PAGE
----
I suck at all other endurance sports and have always been a terrible runner, even when I was in amazing shape. 

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Bad Wolf

Second and first class scout ranks require swimming. I was working with a scout on the spectrum who is afraid of water. We were going to meet at the pool, with his parent, and see if we could get him through it. Then Covid hit.  Hopefully we can get him going one day.

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Maggie Mae
6 hours ago, nausicaa said:

I can swim forever. Like a freakishly long amount of time without stopping. I was born for an open water swim. I am not saying this to brag, moreso because it's a mystery I can't figure out. 

I suck at all other endurance sports and have always been a terrible runner, even when I was in amazing shape. 

Yeah, I feel you. I run because it burns a lot of calories and it's part of triathlon, and my friends do it but I rarely enjoy the actual run. My SO can run like I can swim. He doesn't seem to be uncomfortable or hot or have weird shoe things. He just runs and then talks about how great the run was. Meanwhile I'm like "ugh my music is bad/my foot hurts/I'm too hot/I'm too cold/my shoulder hurts/look at watch/ugh I hate this song/is that a bear? etc. But it goes the other way in water, he's cold or scared of fish or currents or sharks or waves and I'm like "it's cool." I know when my limit is. Even when other people are putting on wetsuits I usually go without unless it's a race and I need the speed boost. I just like the feel of the water, I guess.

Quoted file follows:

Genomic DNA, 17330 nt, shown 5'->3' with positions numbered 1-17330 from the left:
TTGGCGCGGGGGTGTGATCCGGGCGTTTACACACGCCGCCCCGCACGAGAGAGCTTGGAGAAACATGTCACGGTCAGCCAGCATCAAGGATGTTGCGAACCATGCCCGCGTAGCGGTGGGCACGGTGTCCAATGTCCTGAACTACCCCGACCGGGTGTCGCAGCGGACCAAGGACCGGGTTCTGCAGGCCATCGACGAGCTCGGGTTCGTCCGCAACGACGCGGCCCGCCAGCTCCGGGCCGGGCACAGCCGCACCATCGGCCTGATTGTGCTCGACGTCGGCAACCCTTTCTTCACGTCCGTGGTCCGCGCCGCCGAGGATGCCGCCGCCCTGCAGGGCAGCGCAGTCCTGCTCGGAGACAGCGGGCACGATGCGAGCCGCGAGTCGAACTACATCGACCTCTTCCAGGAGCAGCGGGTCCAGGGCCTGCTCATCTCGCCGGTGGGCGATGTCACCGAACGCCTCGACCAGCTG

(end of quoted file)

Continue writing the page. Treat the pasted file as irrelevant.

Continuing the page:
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Smoochie

My mother was held under water as a child by her brother and thus became afraid of the water.  My father loved water, skiing, boating, etc.  My mother put us in swimming lessons when we were probably 4 & 5 so we didn't develop her fear.  I also went all the way to lifeguard, though I never worked as one, but, did teach 5 of my cousins to swim and dive.

I am a water baby, if I am near water I want to be in it or on it and when I'm in it, it's like an all day thing, I don't do quick dips!  I also prefer vacations with a pool & a beach. 

Like Jill's bathing suit, I have the long short bottoms (blue & black) and wear a variety of normal bathing suit tops... I may have a problem, I own 10 (bought on sale) and keep looking for more!